Fact or Fiction Number 1 - We'll lose 1.6 million jobs over five years under the affordable healthcare act.
ABC News' Amy Bingham reports:
GOP presidential candidate Michele Bachmann came out swinging at the ABC News Iowa debate Saturday night, but rather than taking a jab at her comrades on stage, the Minnesota Congresswoman directed her ire at President Obama.
In her first answer of the evening Bachmann blasted the president's health care legislation, saying the Affordable Care Act would kill 1.6 million jobs.
"We can cut government bureaucracy, which is Obamacare," Bachmann said. "N.F.I.B. tells us, that's the small business agency, that we will lose 1.6 million jobs over five years if we keep Obamacare. I wanna- I am committed to repealing Obamacare."
The National Federation of Independent Business report Bachmann cites shows 1.6 million jobs will be cut because of the law's tax increases and employer mandate. The report shows that more than 1 million of those lost jobs will be from small businesses.
But an analysis by Americans for Tax Reform and the Beacon Hill Institute found that the act will destroy far fewer jobs, more to the tune of 120,000 to 700,000.
Yet another report, from the Urban Institute, predicted the act "will not have noticeable effect on net levels of employment," because while some provisions of the act will negatively impact employment, those cuts will be offset by increases in the demand for health services.
Fact or Fiction Number 2 - Newt Gingrich would build a colony on the moon.
ABC News' Alexa Keyes reports:
Romney's first example of how he differs from Gingrich? Lunar colonies.
Romney and Gingrich sparred early at the ABC News Iowa debate Saturday night. When pressed to name the issues on which he and Gingrich disagree, Romney jabbed the former House speaker's ideas for space:
"We can start with his idea to have a lunar colony that would mine minerals from the moon," Romney said.
This is not the first time Romney has publicly taken issue with Gingrich's proposal to start a permanent colony on the moon. In an interview with the Des Moines Register on Friday, he dismissed the moon colony and suggested that the country has "other priorities for spending."
Gingrich quickly retorted, saying Romney would have become a career-politician had he not lost his U.S. Senate bid in 1994.
Fact or Fiction Number 3 - Payroll tax cut: band-aid, gimmick or something else all together?
ABC News' Greg Krieg reports:
To extend or not to extend? The debate over the future of the "Payroll Tax Holiday," one of Washington's most hotly contested issues right now, came to Iowa tonight. And like it has on Capitol Hill, it split the room.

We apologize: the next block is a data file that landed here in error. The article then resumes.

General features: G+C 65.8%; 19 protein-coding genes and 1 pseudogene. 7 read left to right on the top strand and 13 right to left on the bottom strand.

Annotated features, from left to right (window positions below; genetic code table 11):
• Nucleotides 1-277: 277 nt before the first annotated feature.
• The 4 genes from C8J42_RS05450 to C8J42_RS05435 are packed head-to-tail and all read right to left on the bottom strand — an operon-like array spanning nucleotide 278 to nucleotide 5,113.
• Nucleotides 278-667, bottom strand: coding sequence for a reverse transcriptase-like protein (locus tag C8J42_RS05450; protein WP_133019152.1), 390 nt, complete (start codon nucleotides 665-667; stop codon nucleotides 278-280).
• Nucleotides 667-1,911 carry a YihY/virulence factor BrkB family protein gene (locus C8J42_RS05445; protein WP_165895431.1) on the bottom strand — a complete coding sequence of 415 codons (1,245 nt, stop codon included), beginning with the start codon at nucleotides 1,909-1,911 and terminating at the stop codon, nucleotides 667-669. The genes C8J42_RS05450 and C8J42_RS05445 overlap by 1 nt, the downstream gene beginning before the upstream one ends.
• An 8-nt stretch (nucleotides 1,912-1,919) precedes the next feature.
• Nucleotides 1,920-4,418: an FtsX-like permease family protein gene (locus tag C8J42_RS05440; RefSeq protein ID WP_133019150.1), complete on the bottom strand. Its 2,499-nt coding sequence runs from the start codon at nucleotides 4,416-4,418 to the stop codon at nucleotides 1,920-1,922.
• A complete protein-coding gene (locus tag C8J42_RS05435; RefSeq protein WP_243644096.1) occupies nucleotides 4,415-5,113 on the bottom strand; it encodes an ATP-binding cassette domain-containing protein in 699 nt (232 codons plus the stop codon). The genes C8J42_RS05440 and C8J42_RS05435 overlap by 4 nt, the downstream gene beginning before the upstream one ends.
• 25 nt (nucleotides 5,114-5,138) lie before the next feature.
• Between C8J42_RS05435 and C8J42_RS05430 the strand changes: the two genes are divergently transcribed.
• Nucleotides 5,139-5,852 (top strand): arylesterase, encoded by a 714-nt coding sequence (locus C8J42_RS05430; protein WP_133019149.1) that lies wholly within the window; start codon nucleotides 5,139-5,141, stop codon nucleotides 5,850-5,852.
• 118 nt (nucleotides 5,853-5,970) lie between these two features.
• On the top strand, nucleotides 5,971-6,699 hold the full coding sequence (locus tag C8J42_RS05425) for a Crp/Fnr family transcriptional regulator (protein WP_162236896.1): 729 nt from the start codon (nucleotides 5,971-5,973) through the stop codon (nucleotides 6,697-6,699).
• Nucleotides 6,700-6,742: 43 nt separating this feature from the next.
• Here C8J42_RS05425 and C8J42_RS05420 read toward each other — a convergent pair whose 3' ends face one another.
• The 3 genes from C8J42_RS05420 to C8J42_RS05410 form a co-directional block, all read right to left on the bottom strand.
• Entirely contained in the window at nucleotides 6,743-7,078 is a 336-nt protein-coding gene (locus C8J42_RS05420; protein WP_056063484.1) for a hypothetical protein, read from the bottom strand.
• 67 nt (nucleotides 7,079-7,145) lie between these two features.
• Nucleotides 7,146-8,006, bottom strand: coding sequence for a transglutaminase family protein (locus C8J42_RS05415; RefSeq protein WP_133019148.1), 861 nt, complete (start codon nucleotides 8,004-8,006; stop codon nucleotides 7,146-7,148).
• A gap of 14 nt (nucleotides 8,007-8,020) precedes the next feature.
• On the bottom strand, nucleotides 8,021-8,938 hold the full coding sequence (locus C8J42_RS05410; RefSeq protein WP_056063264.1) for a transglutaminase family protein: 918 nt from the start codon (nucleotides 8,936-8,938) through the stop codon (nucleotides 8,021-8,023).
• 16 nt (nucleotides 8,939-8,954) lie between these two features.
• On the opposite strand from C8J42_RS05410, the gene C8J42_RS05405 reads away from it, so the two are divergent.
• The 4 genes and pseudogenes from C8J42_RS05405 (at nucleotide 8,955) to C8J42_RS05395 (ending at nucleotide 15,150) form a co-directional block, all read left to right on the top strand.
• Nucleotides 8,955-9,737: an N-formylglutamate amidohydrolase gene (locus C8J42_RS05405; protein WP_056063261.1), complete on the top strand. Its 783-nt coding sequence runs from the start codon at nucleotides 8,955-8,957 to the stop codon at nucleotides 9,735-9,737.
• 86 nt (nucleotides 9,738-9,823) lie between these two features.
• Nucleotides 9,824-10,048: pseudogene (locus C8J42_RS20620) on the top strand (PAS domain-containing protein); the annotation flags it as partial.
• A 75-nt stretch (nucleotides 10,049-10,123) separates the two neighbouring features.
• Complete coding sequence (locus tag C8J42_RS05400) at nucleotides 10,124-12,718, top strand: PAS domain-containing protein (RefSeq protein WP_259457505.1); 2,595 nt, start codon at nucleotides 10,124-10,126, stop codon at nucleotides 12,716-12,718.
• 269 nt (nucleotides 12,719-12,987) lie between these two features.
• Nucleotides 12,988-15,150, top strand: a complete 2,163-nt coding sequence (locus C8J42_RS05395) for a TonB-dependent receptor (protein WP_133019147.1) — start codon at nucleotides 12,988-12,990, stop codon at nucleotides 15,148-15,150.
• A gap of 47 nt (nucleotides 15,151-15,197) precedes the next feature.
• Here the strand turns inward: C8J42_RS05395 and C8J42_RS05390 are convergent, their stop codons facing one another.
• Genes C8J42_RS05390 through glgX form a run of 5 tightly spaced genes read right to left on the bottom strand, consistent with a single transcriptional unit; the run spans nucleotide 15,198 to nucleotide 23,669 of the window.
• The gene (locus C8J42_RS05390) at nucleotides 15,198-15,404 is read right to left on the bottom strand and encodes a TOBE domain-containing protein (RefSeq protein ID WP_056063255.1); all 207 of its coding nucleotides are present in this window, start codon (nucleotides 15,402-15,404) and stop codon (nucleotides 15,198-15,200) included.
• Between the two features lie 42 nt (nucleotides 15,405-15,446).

Three of the six candidates on stage -Mitt Romney, Newt Gingrich, and Ron Paul - are in favor of elongating the holiday. Michele Bachmann, Rick Santorum and Rick Perry said they'd let it expire. The divide was rather predictable, as the latter three, self-styled Tea Party leaders and deficit hawks, tend to oppose anything they perceive as adding to the national debt.
Romney played both sides, saying he'd keep the provision despite its being "just a band-aid." Bachmann, meanwhile, called it a "gimmick" and accused the three candidates on the other side of the matter of "standing with President Obama."
So is the holiday, which is set to expire on Dec. 31, a short-term fix… or does it prop up demand and with it, a struggling economy?
Depends on who you ask.
Economists quizzed by ABC News were pretty much split on the issue. Some said that in these tough times any extra money tends to be stashed away, saved for the many rainy days still to come. Others, also noting the fragility of the economy, said that every bit helps. Less money in people's hands means less spending, and less spending hurts the recovery.
"I think that the economy is so fragile and the recovery is so weak that if the payroll tax is allowed to expire, you'd end up reducing money in consumer's pockets and that would end up reducing demand," said David Kautter, managing director of the Kogod Tax Center at American University in Washington, D.C.
Andrew Biggs, resident scholar at the conservative-leaning American Enterprise Institute, disagreed.
"This really isn't a left-right issue, it's just a question of how big an effect you think it'll have and whether the stimulative effect is worth the cost. My guess is that it isn't," he said.